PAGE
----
Japan recorded 1.4 percent growth in gross domestic product for the first quarter of 2004. Despite the gain, there are some worries for the country's apparent economic recovery.
Although Japan's economy grew strongly in the first quarter, stock prices have plunged this month and machinery orders have been weak, prompting government officials to try to reassure the public that the economy remains on solid footing.
The Cabinet office says the economy is now on track to grow at more than 5.5 percent this year, the fastest rate in eight years and even greater than economists have predicted. Both business and consumer spending are on the rise as exports expand.
The growth is expected to continue into next year. And many Japanese companies are booking record earnings, making it appear that the country's climb out of its third recession since 1991 is sustainable. There are some worries, however, particularly because Japan's economy is increasingly linked to China.
The Chinese government aims to slow growth to seven percent this year, from last year's nine percent, in an effort to keep the economy from dangerously overheating.
JP Morgan economist Ryo Hino in Tokyo says Japan's near-term economic fate depends on whether China can gently slow growth without causing a steep slump. "The growth in exports to China is accounting for more than 80 percent of the total growth in Japanese exports," he says. "Now that's the key there. So if you see a dramatic slowdown in growth in China then that is going to have a substantial effect on total exports from Japan."
There are other risks. Mr. Hino at JP Morgan points out that the country's banks are still trying to shed hundreds of billions of dollars worth of bad loans. "There is still over-banking in the system - everybody knows that - so the competition among the banks will remain pretty fierce," says Mr. Hino. "That might actually impede progress in terms of normalizing the capital market structure."
Prime Minister Junichiro Koizumi is being criticized for being slow to make progress on his promises of economic and bureaucratic reforms. One of Mr. Koizumi's economic advisors, Keio University Professor Haruo Shimada, says reform is under way, although it might be hard to notice.
"Almost every month change is happening. You know any change in Japan takes a rather long time," says Mr. Shimada. "But when you watch the power of waves hitting the rock - one day, two days, three days, no change. But three years afterwards [the] rock will not be there."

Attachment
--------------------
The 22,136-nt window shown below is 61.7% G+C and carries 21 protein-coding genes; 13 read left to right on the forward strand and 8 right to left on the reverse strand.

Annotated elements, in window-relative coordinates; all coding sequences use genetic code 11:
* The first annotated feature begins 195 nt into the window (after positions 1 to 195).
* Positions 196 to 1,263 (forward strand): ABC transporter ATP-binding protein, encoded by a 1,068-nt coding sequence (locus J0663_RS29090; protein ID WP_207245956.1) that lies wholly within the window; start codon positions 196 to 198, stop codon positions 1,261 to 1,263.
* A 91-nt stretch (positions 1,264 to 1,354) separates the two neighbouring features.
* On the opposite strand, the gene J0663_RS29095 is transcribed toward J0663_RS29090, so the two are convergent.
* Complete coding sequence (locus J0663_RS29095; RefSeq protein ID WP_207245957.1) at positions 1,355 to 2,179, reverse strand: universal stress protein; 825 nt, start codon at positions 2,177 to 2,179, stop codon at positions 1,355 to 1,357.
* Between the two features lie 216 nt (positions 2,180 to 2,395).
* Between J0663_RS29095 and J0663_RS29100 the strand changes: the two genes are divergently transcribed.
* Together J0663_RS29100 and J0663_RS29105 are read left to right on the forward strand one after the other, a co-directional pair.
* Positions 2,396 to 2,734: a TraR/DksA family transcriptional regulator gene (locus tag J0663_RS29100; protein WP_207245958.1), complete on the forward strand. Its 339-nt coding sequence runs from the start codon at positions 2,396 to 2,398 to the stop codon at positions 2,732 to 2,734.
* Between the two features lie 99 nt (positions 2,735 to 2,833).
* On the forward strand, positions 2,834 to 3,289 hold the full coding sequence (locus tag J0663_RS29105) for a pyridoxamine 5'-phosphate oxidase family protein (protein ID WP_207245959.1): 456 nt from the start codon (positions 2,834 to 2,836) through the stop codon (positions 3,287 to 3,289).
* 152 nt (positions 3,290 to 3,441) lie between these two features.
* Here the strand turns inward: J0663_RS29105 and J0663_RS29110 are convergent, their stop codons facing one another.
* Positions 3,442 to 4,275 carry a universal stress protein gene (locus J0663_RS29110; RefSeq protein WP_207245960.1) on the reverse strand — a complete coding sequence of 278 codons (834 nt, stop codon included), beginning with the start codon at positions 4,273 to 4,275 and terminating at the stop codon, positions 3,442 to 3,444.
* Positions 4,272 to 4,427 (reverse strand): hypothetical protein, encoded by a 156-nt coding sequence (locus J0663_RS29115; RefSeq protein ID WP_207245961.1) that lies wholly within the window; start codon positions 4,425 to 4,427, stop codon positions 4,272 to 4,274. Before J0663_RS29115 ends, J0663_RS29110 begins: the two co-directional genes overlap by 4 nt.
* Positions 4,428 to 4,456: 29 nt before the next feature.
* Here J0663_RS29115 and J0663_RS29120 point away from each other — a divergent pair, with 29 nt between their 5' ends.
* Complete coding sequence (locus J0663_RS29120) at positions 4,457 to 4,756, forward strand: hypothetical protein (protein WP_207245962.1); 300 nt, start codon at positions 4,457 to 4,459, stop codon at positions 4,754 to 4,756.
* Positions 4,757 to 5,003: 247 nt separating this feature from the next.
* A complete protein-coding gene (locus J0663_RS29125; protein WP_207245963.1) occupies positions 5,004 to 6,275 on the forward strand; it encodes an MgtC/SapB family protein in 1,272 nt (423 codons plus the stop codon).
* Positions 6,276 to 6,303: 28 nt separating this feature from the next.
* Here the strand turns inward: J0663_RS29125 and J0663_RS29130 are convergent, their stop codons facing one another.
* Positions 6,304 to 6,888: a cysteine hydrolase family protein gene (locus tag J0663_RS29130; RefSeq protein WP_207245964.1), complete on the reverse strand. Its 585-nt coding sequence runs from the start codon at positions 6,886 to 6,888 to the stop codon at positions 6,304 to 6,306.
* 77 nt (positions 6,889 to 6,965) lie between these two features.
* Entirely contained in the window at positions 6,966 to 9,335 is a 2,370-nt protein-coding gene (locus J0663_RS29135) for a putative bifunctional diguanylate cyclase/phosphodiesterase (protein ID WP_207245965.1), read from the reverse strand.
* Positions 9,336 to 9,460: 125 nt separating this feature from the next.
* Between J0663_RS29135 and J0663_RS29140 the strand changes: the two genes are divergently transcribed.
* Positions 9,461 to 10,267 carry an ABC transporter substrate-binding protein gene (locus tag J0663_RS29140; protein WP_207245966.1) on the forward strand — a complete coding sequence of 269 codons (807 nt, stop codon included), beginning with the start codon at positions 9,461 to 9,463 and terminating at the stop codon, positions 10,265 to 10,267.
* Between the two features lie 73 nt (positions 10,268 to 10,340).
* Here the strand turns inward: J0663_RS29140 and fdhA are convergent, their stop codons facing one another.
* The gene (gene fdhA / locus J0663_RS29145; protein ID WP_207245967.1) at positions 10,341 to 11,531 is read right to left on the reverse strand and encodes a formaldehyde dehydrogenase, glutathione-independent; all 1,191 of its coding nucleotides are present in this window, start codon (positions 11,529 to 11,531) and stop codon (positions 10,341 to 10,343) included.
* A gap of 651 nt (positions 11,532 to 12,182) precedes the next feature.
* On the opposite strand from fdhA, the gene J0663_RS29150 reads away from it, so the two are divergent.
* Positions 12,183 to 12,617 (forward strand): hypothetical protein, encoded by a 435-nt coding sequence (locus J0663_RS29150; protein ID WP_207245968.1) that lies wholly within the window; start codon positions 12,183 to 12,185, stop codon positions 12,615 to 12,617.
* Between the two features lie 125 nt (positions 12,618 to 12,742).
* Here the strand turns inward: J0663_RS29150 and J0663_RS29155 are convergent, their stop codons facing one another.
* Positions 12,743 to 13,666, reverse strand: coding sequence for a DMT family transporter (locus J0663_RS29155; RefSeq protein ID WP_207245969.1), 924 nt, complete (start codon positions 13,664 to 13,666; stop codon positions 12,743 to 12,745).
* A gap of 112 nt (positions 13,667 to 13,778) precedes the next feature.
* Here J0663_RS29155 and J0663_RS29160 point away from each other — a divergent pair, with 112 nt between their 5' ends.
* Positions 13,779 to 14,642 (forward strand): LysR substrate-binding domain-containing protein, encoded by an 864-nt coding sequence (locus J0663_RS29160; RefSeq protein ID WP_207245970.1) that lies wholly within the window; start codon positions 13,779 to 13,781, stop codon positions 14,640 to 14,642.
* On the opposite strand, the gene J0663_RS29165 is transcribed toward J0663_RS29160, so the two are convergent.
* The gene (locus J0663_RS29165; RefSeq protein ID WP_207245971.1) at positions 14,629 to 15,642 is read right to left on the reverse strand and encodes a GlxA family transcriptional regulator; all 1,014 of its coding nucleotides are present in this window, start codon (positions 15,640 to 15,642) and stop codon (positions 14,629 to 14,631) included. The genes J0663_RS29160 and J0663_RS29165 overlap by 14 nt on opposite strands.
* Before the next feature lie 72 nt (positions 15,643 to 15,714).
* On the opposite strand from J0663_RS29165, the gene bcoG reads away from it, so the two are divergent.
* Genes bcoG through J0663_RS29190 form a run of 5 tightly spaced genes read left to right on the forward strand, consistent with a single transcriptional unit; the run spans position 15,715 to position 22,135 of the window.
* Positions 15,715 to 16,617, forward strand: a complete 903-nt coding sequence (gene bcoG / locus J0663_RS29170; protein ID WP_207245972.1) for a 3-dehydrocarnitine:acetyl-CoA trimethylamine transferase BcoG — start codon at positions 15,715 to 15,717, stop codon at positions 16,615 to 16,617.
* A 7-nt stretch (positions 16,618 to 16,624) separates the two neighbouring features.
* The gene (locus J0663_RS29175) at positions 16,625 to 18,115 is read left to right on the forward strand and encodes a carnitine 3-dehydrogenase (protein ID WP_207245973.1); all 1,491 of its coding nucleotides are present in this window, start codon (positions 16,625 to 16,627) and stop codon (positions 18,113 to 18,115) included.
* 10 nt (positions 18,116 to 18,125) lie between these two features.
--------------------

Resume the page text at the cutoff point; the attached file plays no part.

Senior researcher Hiromi Murakami at the Economic Strategy Institute in Washington complains it is difficult to gauge any successes because of the lack of objective analysis. "Unlike [the] United States, Japan does not have [anything] like a third [party] entity to actually evaluate whether this policy worked or not," she says. "Mainly everything is done internally in [the] bureaucracy and therefore they can come up with any data, say anything about it, but it's not necessarily true."
Professor Shimada also acknowledges the frustration, agreeing with Ms. Murakami that Japan has many vested interests attempting to block reform. "Those enterprises subsidized and protected and restricted by the government feel a tremendous fear by the possible competition by the private enterprises," he says. "They're resisting strongly against the initiatives that the current government is trying to provide."
Ms. Murakami says, in the short term, Japan's recovery will rely on improving markets, as well as government spending. She says, however, that will not solve other troubles, such as the looming shortfall for the national pension system and the rising government deficit.
The combined deficits of the national and local governments have ballooned past $6.5 trillion. That is 140 percent of the gross domestic product, nearly double what it was a decade ago.
The Finance Ministry has cut some spending on defense, public works, education and foreign aid. But many in Japan worry that lawmakers and bureaucrats will further postpone dealing with big long-term issues, preferring instead to trumpet the economic recovery to voters.
Others, more optimistic, point to history - noting Japan was the first country to deliberately make fundamental changes solely to modernize its economy and society - which it did in the late 19th century. Another such radical transformation, they say, can happen again.